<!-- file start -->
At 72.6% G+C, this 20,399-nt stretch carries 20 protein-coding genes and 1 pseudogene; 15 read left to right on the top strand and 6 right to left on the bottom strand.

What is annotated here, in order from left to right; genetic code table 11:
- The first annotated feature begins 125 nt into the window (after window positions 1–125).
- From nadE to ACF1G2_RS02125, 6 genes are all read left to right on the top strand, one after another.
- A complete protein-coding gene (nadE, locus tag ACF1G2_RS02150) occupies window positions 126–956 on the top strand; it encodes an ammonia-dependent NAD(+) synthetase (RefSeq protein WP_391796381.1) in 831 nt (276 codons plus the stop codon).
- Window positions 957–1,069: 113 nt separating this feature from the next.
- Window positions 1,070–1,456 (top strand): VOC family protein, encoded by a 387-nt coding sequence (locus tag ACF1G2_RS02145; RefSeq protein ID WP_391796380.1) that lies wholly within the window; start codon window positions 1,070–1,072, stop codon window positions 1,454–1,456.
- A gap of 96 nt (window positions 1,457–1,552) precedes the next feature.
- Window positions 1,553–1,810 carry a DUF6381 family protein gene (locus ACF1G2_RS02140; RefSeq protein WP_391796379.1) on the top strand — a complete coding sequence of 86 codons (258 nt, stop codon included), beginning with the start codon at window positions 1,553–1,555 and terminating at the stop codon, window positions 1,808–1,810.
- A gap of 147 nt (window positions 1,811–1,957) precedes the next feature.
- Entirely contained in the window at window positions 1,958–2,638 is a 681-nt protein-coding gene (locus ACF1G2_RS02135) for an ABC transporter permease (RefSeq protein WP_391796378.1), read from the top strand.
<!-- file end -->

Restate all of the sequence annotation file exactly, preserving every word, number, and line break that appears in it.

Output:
At 72.6% G+C, this 20,399-nt stretch carries 20 protein-coding genes and 1 pseudogene; 15 read left to right on the top strand and 6 right to left on the bottom strand.

What is annotated here, in order from left to right; genetic code table 11:
- The first annotated feature begins 125 nt into the window (after window positions 1–125).
- From nadE to ACF1G2_RS02125, 6 genes are all read left to right on the top strand, one after another.
- A complete protein-coding gene (nadE, locus tag ACF1G2_RS02150) occupies window positions 126–956 on the top strand; it encodes an ammonia-dependent NAD(+) synthetase (RefSeq protein WP_391796381.1) in 831 nt (276 codons plus the stop codon).
- Window positions 957–1,069: 113 nt separating this feature from the next.
- Window positions 1,070–1,456 (top strand): VOC family protein, encoded by a 387-nt coding sequence (locus tag ACF1G2_RS02145; RefSeq protein ID WP_391796380.1) that lies wholly within the window; start codon window positions 1,070–1,072, stop codon window positions 1,454–1,456.
- A gap of 96 nt (window positions 1,457–1,552) precedes the next feature.
- Window positions 1,553–1,810 carry a DUF6381 family protein gene (locus ACF1G2_RS02140; RefSeq protein WP_391796379.1) on the top strand — a complete coding sequence of 86 codons (258 nt, stop codon included), beginning with the start codon at window positions 1,553–1,555 and terminating at the stop codon, window positions 1,808–1,810.
- A gap of 147 nt (window positions 1,811–1,957) precedes the next feature.
- Entirely contained in the window at window positions 1,958–2,638 is a 681-nt protein-coding gene (locus ACF1G2_RS02135) for an ABC transporter permease (RefSeq protein WP_391796378.1), read from the top strand.